Such bots imitate the work of the user. Often botnets are used for this. That is, the work of bots is distributed, and not concentrated in any particular hosting. Such bots are identified by the scenarios of their work on sites and the nature of the action. This smoothly brings us to the third level.
Third level: we analyze user behavior in a specific channel
If at the second level we analyze what the user does in the system, then at the third level we additionally analyze how the user performs certain actions. We show this with a real example (Fig. 7).
Fig. 7. Comparison of work in the system of a legal user and a fraudster: identification of uncharacteristic and suspicious actions
In the upper part of the figure, the sequence of actions of a legal user is visible. That is, he goes to the page to access the RB system, uses the upper numeric keypad to enter the login and password, then clicks “Enter”. The lower part of the figure shows a typical version of the work of a fraudster who somehow collected logins and passwords, for example, using fake (phishing) sites or using a trojan. He has their whole base. Naturally, the fraudster does not retype the data he received, but copies it from the clipboard when entering the RB. And this is clearly seen in the screenshot.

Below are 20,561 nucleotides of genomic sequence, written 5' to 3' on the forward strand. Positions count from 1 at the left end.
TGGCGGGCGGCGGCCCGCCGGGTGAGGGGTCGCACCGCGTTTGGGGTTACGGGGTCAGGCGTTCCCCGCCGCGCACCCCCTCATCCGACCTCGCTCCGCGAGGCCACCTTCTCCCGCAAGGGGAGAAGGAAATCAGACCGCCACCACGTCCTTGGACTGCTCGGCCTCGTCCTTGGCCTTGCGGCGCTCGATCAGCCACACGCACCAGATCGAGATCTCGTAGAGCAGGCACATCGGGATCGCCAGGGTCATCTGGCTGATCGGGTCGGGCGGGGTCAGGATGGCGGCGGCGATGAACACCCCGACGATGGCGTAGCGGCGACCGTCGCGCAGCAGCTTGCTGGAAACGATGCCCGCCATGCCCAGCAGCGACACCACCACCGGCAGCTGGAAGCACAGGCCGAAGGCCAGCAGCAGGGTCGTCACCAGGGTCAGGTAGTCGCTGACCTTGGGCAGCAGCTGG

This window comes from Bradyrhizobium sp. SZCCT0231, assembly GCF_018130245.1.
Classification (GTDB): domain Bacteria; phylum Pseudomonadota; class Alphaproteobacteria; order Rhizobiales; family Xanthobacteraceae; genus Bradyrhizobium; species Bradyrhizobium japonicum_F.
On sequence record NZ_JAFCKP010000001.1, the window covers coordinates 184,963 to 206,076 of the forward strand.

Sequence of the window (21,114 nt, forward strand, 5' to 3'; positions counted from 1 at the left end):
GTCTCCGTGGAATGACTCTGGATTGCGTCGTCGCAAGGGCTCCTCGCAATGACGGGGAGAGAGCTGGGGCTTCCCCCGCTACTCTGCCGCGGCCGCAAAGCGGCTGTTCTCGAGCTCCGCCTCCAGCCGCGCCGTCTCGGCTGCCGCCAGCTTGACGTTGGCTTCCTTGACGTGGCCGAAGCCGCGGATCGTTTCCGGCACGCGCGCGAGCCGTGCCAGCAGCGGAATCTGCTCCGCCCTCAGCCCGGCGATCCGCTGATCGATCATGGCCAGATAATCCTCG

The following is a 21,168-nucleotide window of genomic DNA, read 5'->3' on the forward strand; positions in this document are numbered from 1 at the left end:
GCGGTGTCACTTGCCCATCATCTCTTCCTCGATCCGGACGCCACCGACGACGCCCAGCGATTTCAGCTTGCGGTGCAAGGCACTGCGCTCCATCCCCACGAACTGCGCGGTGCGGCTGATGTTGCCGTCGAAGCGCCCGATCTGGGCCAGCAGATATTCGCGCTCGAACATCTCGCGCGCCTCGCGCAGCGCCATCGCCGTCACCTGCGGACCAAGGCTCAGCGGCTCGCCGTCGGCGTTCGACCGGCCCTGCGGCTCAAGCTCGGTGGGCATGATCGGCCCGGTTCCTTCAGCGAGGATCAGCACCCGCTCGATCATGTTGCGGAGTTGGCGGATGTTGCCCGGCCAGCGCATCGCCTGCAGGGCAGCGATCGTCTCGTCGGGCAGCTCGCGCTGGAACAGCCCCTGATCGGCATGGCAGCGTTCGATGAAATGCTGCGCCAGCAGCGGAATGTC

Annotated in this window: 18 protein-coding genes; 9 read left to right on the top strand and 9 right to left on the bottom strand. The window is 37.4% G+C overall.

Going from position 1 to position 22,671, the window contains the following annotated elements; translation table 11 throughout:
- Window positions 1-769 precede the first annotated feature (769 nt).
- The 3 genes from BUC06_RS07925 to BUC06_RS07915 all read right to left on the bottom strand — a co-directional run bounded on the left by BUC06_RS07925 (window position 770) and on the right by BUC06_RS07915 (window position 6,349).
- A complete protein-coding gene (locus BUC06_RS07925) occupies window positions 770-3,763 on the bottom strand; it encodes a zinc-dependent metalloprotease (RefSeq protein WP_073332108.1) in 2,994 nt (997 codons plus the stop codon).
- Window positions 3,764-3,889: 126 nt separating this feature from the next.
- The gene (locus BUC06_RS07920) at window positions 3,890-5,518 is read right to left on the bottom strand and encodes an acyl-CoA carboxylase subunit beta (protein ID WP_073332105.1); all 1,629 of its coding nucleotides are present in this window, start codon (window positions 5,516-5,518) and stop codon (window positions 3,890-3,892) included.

In addition to this, all methods of analyzing the device and user behavior described at previous levels are used. At this level, machine learning algorithms are actively used. One of the most striking examples is the use of biometric technologies such as keyboard and cursor handwriting, taking into account the behavioral nature and habits of the user's work in the system. In fig. Figure 8 shows the script for using keyboard handwriting on the user authorization page, “captured” from the Group-IB Secure Bank system.
Fig. 8. The script for using keyboard handwriting on the user authorization page.
On the graph along the axis, the accumulated handwriting of a legitimate user is highlighted when entering the login and password. More noticeable fluctuations characterize the keyboard handwriting of the fraudster. It is seen that the keyboard handwriting is different. Above the graphs, two integral estimates of the differences between them are indicated. Values of estimates exceed the established thresholds, which indicates atypical behavior for a legitimate user.